But while the art is lovely, the story is a little more middling. Not bad by any means, it's just that it's the usual sort of "Prophesied Hero must rid the realm of the Evil Demons and save the World" type story that we've seen a million times before. As a framing device, a reason to have you heading here and there across the map, it works, but wanting to know what happens with the narrative probably won't be the reason you continue through the game. Just to set the scene, however, it goes like this...
You play as a young sorceress, by the name of Rose, who wakes up in a strange land with no memory of the past. She has no knowledge of where she came from, where she is now, or her purpose for being here.
Luckily though, her coming was foretold, and the wise woman who runs the Great Library has made arrangements. As you awake you find a messenger that has been sent to fetch you, and who tells you to head straight to the Library, where the Librarian will explain your reason for being here. This section serves as an introduction and although you're only given vague directions, and while the path isn't exactly direct, you'll find the only real route you can take will eventually lead to the games hub town. And here, in the town's centre, is where the Great Library is located.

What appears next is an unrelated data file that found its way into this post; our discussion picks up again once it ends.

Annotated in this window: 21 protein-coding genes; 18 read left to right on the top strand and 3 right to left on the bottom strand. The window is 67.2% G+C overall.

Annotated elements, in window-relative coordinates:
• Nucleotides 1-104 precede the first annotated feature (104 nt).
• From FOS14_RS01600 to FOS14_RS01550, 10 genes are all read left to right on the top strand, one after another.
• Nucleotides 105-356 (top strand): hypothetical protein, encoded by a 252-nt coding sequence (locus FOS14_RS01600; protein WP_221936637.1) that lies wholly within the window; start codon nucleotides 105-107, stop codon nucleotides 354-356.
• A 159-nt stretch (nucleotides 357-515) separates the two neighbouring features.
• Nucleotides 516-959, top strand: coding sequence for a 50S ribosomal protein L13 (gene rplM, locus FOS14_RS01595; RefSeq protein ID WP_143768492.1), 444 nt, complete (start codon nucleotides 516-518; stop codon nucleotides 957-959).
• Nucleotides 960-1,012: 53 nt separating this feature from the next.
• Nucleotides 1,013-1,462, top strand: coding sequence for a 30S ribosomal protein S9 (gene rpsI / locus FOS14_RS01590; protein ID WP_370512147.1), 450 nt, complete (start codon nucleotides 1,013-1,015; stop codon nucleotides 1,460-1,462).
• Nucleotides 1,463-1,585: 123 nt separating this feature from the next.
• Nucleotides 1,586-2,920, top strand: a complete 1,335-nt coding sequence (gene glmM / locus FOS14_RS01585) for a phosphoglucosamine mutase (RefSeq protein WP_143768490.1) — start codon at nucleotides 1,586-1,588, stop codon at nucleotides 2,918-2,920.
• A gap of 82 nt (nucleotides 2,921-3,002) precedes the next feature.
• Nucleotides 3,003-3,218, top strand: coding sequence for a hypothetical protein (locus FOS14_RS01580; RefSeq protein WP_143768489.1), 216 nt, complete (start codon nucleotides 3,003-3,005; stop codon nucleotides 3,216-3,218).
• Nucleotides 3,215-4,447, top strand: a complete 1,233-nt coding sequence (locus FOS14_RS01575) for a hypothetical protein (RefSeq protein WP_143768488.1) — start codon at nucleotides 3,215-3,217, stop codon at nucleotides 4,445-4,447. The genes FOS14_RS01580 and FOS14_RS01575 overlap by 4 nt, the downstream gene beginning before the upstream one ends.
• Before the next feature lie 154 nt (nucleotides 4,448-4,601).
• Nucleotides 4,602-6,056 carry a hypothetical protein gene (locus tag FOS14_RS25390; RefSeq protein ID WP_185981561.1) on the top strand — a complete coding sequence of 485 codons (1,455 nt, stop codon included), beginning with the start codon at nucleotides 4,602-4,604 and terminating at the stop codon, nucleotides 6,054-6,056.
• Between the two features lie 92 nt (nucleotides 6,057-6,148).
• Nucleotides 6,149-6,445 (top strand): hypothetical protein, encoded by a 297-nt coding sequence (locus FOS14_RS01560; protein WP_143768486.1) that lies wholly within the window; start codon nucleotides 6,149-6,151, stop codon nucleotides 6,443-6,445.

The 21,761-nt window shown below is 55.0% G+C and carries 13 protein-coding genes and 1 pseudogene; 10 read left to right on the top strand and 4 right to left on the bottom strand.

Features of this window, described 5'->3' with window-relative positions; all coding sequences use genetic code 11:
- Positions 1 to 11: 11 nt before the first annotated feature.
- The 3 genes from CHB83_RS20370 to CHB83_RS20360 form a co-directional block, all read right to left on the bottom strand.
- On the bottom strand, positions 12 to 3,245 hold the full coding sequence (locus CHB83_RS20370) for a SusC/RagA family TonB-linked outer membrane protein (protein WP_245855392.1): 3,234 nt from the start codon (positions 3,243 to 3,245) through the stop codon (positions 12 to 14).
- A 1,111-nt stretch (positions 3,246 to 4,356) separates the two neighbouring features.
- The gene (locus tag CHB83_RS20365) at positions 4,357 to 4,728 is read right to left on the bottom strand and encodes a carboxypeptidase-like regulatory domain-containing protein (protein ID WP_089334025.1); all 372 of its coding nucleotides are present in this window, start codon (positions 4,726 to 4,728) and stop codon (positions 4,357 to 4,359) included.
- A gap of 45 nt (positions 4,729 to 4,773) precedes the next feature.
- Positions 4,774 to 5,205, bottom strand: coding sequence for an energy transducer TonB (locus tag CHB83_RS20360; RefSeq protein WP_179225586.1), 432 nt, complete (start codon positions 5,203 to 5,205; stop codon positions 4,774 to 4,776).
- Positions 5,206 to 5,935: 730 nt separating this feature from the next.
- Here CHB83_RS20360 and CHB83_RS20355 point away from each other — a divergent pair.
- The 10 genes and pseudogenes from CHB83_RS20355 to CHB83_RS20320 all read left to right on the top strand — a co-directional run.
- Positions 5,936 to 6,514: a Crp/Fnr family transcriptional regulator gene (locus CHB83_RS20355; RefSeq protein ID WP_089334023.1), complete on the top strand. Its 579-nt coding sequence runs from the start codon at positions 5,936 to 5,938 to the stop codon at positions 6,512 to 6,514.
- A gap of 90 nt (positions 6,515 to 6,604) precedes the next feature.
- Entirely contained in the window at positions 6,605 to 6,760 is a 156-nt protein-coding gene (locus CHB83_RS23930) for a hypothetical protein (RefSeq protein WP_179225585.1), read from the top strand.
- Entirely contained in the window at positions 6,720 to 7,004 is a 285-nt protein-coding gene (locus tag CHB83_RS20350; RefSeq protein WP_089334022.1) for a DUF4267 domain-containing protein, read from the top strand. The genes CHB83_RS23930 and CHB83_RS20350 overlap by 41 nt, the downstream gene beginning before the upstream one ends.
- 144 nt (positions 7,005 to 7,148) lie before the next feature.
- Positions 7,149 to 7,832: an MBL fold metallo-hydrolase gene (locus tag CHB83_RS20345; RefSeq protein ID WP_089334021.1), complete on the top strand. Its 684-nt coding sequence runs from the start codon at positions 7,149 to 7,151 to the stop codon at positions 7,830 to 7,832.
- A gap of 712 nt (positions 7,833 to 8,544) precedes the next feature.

After entering it and speaking with the Librarian, you'll be given a book which is supposed to explain to you exactly what you must do to save the world. But upon opening the book, you discover that it's blank...